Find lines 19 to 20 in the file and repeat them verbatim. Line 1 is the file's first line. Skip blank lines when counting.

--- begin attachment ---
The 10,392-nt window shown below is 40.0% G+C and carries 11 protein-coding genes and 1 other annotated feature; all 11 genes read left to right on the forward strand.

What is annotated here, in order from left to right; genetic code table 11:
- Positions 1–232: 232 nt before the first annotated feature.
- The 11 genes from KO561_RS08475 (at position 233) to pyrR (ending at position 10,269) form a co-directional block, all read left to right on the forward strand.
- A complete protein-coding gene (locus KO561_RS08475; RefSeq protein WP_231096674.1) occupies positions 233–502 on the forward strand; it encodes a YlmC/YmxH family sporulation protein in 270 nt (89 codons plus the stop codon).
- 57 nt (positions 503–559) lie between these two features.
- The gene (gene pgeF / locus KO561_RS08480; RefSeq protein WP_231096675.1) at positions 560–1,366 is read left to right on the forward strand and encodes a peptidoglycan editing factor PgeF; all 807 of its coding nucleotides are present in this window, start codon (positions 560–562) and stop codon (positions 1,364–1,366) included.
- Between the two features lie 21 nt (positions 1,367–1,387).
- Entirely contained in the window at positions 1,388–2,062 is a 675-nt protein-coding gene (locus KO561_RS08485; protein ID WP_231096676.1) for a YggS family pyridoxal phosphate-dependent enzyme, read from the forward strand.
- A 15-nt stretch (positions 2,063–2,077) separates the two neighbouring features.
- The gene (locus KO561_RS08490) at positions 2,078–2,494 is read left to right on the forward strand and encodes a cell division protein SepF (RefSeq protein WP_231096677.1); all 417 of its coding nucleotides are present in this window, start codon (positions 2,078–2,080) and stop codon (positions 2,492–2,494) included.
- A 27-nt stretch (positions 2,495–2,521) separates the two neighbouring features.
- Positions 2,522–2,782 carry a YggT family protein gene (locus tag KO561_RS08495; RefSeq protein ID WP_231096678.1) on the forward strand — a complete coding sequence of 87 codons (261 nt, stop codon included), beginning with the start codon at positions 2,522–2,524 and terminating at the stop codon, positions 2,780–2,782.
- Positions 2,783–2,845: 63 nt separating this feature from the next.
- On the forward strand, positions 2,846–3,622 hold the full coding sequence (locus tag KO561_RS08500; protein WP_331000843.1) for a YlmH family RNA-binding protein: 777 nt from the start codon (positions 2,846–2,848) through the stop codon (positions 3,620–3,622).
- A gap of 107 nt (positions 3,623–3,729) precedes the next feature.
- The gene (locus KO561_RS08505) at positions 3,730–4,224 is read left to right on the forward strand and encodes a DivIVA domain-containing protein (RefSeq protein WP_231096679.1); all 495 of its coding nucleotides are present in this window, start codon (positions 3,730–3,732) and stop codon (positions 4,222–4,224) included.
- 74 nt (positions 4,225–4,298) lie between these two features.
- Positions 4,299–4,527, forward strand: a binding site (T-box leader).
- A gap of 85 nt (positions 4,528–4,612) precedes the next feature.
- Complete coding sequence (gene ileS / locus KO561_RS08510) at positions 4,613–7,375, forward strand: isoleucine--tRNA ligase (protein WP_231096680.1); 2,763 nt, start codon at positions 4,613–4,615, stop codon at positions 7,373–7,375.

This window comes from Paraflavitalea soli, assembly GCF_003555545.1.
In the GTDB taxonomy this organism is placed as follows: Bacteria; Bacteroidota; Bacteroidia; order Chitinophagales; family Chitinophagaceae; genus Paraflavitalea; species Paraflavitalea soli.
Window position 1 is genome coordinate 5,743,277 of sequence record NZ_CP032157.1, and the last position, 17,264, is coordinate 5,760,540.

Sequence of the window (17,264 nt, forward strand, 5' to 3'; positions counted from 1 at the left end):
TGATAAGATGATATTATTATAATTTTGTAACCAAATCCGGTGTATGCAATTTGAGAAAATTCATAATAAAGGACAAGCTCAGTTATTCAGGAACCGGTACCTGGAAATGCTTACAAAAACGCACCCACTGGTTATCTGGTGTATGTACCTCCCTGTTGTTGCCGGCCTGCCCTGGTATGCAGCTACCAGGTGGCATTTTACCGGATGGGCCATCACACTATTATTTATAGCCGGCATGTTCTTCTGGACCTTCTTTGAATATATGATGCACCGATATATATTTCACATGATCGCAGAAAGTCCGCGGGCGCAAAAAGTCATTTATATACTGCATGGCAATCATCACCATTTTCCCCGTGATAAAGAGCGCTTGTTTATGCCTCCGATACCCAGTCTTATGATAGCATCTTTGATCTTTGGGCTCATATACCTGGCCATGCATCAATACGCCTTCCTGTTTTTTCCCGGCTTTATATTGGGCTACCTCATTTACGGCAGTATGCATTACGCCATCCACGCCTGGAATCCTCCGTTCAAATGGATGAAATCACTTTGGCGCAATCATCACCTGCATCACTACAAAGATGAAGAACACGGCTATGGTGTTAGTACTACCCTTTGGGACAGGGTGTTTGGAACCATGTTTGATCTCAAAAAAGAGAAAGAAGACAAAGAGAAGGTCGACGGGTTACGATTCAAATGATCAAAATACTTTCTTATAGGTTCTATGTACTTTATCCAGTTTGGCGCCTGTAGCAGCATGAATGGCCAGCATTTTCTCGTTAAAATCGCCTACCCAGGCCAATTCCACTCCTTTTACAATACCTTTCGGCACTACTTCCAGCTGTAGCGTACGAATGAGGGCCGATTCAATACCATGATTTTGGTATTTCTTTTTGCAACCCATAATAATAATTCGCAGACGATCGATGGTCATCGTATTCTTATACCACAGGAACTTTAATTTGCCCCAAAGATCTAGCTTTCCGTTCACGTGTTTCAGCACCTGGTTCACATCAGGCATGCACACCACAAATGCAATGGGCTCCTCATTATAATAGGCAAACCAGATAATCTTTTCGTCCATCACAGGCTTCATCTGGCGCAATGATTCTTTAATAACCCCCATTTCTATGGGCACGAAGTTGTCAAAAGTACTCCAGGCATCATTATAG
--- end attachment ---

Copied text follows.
- Positions 4,299–4,527, forward strand: a binding site (T-box leader).
- A gap of 85 nt (positions 4,528–4,612) precedes the next feature.